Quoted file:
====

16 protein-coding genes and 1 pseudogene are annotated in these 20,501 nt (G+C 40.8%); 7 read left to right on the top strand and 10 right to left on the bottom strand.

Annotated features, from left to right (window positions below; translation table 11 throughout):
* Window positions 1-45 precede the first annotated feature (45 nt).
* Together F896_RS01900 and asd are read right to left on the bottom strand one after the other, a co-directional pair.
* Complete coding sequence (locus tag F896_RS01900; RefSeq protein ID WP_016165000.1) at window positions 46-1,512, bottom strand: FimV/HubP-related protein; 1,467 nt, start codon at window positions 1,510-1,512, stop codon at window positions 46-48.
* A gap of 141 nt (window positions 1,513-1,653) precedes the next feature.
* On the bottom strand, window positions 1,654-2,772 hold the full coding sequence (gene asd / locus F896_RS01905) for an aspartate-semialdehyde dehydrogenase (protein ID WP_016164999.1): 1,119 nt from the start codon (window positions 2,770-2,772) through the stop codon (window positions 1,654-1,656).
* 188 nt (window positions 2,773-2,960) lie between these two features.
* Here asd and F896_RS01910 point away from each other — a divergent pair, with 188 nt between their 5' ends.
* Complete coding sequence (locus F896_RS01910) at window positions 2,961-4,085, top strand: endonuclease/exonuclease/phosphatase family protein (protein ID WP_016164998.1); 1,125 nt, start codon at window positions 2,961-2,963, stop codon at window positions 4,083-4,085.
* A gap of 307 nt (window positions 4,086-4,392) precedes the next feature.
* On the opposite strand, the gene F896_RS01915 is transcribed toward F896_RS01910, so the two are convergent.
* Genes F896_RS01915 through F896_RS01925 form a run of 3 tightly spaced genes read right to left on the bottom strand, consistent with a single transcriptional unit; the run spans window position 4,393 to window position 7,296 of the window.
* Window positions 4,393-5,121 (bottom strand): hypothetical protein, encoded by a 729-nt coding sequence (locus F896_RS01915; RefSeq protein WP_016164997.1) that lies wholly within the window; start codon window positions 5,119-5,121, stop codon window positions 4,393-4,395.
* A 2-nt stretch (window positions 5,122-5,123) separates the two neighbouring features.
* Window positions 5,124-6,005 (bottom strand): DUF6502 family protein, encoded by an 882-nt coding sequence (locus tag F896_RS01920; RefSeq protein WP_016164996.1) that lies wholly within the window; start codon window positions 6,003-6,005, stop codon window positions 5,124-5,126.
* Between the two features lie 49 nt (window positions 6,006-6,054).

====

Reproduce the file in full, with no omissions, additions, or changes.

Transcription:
16 protein-coding genes and 1 pseudogene are annotated in these 20,501 nt (G+C 40.8%); 7 read left to right on the top strand and 10 right to left on the bottom strand.

Annotated features, from left to right (window positions below; translation table 11 throughout):
* Window positions 1-45 precede the first annotated feature (45 nt).
* Together F896_RS01900 and asd are read right to left on the bottom strand one after the other, a co-directional pair.
* Complete coding sequence (locus tag F896_RS01900; RefSeq protein ID WP_016165000.1) at window positions 46-1,512, bottom strand: FimV/HubP-related protein; 1,467 nt, start codon at window positions 1,510-1,512, stop codon at window positions 46-48.
* A gap of 141 nt (window positions 1,513-1,653) precedes the next feature.
* On the bottom strand, window positions 1,654-2,772 hold the full coding sequence (gene asd / locus F896_RS01905) for an aspartate-semialdehyde dehydrogenase (protein ID WP_016164999.1): 1,119 nt from the start codon (window positions 2,770-2,772) through the stop codon (window positions 1,654-1,656).
* 188 nt (window positions 2,773-2,960) lie between these two features.
* Here asd and F896_RS01910 point away from each other — a divergent pair, with 188 nt between their 5' ends.
* Complete coding sequence (locus F896_RS01910) at window positions 2,961-4,085, top strand: endonuclease/exonuclease/phosphatase family protein (protein ID WP_016164998.1); 1,125 nt, start codon at window positions 2,961-2,963, stop codon at window positions 4,083-4,085.
* A gap of 307 nt (window positions 4,086-4,392) precedes the next feature.
* On the opposite strand, the gene F896_RS01915 is transcribed toward F896_RS01910, so the two are convergent.
* Genes F896_RS01915 through F896_RS01925 form a run of 3 tightly spaced genes read right to left on the bottom strand, consistent with a single transcriptional unit; the run spans window position 4,393 to window position 7,296 of the window.
* Window positions 4,393-5,121 (bottom strand): hypothetical protein, encoded by a 729-nt coding sequence (locus F896_RS01915; RefSeq protein WP_016164997.1) that lies wholly within the window; start codon window positions 5,119-5,121, stop codon window positions 4,393-4,395.
* A 2-nt stretch (window positions 5,122-5,123) separates the two neighbouring features.
* Window positions 5,124-6,005 (bottom strand): DUF6502 family protein, encoded by an 882-nt coding sequence (locus tag F896_RS01920; RefSeq protein WP_016164996.1) that lies wholly within the window; start codon window positions 6,003-6,005, stop codon window positions 5,124-5,126.
* Between the two features lie 49 nt (window positions 6,006-6,054).